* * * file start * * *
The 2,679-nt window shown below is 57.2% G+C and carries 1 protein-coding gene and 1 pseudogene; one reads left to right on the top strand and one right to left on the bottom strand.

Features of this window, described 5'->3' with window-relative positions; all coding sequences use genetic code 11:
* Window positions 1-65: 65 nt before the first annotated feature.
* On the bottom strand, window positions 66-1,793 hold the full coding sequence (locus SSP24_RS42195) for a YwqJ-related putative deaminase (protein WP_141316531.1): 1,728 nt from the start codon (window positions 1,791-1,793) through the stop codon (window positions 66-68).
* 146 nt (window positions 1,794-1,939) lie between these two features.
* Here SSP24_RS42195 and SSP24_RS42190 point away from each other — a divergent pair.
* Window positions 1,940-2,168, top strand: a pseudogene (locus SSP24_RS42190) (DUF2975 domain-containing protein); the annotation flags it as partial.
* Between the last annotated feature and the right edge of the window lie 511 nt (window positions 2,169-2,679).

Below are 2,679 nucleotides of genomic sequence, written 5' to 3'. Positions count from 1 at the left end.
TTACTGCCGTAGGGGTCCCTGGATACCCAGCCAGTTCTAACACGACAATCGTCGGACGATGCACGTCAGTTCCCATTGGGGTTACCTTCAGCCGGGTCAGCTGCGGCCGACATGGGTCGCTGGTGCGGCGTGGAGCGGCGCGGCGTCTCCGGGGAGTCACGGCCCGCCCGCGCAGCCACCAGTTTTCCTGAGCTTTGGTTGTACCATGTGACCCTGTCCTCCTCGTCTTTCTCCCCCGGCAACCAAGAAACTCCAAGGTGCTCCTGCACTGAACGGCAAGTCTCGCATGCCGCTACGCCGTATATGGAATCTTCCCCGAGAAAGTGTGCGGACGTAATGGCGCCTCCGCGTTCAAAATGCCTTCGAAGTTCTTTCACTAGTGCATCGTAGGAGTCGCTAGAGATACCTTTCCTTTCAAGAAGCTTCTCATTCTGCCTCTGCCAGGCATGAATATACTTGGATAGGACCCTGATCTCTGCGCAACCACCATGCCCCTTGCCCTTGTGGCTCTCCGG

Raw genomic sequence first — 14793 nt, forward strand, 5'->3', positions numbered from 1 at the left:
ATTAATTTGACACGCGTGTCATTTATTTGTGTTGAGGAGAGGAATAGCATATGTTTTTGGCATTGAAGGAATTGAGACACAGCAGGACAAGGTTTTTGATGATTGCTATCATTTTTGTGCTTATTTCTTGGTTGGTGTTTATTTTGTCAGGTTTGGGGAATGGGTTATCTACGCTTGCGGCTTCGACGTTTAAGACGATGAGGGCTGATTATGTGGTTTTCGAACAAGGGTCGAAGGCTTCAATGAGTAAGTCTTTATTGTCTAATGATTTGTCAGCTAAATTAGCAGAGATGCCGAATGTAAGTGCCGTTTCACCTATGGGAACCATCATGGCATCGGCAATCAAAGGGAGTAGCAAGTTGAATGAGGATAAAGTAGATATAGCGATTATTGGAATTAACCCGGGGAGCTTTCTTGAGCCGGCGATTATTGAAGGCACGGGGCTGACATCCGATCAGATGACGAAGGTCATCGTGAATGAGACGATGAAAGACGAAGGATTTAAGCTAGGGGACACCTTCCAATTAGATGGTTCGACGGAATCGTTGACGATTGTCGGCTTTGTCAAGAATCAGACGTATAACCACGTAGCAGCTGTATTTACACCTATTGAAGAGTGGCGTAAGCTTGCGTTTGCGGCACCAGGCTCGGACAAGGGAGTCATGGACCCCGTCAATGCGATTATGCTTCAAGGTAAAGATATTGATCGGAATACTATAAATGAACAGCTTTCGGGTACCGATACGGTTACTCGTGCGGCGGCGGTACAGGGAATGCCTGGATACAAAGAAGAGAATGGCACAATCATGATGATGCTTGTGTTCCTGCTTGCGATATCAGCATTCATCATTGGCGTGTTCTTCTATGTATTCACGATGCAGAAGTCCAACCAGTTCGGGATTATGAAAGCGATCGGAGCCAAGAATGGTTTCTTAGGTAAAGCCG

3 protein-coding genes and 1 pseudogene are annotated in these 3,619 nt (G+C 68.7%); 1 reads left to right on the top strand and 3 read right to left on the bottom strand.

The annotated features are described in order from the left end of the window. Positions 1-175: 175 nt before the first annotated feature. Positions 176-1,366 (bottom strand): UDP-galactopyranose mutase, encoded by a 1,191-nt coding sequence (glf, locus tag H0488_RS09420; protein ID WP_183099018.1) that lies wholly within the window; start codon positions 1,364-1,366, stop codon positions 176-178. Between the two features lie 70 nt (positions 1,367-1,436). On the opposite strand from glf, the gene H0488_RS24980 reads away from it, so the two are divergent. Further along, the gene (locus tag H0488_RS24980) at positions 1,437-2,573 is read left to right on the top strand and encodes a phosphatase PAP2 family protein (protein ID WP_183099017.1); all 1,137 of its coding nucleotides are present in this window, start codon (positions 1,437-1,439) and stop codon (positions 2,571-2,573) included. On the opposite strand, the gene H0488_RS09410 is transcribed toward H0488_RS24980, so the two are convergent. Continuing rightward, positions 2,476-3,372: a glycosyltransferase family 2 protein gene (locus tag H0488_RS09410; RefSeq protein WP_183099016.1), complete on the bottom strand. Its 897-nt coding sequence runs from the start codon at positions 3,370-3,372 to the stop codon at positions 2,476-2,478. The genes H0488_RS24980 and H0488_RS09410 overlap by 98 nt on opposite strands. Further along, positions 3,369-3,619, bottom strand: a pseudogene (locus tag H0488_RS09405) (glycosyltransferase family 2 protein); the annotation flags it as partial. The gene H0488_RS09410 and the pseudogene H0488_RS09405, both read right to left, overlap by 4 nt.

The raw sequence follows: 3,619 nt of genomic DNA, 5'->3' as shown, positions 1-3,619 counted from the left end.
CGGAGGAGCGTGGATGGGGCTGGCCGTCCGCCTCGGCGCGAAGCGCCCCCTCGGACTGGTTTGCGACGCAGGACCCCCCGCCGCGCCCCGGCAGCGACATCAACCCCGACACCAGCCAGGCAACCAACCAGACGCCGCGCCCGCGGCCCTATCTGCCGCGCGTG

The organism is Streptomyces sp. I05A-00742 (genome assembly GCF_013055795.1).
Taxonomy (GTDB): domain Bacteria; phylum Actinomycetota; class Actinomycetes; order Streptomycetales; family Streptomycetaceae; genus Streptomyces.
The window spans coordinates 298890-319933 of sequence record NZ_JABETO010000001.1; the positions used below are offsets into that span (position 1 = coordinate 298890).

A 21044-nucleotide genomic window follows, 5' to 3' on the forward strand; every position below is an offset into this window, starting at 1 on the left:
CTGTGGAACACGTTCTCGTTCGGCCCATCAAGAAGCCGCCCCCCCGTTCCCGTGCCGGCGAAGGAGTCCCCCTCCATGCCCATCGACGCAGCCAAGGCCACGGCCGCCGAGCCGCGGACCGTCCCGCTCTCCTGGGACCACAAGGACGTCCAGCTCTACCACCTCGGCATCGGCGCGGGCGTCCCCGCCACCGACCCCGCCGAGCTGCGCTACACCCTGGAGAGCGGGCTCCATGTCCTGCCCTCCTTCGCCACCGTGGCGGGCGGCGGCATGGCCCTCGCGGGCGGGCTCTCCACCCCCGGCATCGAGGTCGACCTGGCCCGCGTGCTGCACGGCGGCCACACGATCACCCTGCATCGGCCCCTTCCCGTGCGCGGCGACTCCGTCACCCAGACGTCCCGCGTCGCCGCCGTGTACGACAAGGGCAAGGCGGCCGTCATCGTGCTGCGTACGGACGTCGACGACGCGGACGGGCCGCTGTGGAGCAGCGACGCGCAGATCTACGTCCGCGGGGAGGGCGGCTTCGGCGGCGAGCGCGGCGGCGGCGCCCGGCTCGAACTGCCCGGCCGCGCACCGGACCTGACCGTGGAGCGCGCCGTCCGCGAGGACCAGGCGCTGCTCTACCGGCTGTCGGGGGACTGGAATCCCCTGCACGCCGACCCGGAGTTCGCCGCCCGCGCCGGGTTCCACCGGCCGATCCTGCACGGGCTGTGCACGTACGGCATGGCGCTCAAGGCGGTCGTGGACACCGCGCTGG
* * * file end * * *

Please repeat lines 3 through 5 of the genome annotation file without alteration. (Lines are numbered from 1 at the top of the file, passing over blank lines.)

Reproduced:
* Window positions 1-65: 65 nt before the first annotated feature.
* On the bottom strand, window positions 66-1,793 hold the full coding sequence (locus SSP24_RS42195) for a YwqJ-related putative deaminase (protein WP_141316531.1): 1,728 nt from the start codon (window positions 1,791-1,793) through the stop codon (window positions 66-68).
* 146 nt (window positions 1,794-1,939) lie between these two features.